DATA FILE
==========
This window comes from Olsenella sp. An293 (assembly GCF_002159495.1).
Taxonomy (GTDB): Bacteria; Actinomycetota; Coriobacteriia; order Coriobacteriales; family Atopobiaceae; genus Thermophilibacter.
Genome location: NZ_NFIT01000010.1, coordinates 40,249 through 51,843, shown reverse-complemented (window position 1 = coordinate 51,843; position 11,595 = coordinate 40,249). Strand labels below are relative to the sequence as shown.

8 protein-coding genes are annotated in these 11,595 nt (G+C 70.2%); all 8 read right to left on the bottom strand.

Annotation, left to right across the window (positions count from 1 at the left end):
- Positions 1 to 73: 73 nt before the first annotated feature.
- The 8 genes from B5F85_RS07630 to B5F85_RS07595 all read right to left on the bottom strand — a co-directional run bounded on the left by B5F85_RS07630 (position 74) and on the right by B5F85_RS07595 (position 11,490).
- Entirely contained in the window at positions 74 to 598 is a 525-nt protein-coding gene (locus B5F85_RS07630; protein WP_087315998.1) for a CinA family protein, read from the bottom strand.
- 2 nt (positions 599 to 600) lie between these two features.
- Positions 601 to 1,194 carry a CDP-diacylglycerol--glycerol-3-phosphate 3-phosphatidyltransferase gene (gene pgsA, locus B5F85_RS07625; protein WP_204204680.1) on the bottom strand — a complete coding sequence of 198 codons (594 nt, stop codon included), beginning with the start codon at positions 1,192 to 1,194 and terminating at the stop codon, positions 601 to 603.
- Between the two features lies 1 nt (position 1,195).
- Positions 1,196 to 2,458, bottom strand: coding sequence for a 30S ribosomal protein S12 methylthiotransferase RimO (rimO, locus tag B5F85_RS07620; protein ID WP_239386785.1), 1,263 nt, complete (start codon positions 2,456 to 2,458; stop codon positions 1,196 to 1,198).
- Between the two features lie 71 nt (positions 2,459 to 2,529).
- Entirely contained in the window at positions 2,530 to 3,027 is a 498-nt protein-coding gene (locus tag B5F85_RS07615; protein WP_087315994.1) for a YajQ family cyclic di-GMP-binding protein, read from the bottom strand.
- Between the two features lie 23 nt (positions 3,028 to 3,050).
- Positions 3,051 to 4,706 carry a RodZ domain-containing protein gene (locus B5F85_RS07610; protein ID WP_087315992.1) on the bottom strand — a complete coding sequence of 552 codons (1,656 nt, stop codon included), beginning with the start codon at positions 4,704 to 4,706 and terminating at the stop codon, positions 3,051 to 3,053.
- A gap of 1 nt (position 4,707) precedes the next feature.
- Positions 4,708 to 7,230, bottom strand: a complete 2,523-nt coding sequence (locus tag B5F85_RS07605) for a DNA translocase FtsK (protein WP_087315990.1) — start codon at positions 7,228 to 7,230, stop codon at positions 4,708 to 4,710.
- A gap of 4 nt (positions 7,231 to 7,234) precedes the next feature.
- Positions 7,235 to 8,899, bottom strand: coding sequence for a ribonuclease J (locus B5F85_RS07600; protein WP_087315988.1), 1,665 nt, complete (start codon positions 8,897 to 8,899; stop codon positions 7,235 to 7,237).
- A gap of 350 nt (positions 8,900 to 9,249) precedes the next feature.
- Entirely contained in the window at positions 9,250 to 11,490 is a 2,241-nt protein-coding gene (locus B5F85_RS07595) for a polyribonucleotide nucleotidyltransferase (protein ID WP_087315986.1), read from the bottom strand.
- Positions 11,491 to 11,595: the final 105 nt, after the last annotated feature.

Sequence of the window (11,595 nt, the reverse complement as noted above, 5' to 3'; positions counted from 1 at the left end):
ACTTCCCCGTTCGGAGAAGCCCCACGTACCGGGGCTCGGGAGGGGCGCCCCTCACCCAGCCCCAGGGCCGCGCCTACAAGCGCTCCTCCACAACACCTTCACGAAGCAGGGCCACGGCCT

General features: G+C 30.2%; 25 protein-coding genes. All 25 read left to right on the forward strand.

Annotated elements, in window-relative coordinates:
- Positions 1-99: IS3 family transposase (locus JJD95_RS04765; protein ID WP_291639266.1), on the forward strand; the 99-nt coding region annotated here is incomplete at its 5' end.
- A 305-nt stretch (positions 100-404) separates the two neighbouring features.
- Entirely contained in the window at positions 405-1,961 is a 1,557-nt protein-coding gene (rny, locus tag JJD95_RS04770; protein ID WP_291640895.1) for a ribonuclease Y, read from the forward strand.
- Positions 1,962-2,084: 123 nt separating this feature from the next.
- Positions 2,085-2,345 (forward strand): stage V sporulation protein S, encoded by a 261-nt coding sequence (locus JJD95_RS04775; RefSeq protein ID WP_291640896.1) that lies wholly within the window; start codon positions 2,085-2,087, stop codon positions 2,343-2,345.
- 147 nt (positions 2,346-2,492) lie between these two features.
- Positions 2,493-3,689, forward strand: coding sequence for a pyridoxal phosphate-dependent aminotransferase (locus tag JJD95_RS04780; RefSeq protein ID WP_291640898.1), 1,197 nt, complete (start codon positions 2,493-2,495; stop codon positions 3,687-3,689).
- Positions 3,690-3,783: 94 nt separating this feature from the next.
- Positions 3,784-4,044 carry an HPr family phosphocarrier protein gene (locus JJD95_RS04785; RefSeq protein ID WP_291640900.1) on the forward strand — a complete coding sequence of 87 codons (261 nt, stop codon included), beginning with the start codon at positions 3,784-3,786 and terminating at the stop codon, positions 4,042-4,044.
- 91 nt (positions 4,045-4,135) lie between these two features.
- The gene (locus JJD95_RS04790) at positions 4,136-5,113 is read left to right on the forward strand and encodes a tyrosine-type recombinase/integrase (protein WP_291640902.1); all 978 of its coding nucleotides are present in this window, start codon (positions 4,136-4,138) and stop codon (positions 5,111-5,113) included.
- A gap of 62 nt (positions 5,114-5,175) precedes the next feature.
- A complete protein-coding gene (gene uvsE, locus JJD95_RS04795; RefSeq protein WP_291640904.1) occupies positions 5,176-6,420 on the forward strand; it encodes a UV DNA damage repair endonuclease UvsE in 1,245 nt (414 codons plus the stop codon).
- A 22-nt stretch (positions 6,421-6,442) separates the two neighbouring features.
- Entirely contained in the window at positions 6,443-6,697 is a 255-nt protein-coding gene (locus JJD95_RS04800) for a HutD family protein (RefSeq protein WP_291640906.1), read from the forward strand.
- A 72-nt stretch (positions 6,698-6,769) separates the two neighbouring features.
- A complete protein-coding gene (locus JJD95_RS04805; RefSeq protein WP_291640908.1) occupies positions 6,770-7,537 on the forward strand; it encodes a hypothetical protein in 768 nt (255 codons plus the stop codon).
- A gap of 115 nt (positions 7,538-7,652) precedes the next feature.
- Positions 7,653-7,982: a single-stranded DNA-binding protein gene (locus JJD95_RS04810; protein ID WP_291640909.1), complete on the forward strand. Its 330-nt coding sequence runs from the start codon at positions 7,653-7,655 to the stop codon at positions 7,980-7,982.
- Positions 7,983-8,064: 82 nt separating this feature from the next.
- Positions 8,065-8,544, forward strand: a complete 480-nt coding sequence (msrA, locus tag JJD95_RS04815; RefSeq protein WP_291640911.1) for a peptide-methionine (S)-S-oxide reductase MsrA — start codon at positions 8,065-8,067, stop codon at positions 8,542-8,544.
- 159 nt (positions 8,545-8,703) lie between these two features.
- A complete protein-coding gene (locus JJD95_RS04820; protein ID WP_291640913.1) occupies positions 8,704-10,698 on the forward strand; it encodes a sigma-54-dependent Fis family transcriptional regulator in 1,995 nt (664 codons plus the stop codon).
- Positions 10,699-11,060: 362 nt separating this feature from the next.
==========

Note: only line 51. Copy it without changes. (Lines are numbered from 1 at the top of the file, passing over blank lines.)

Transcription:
- Positions 10,699-11,060: 362 nt separating this feature from the next.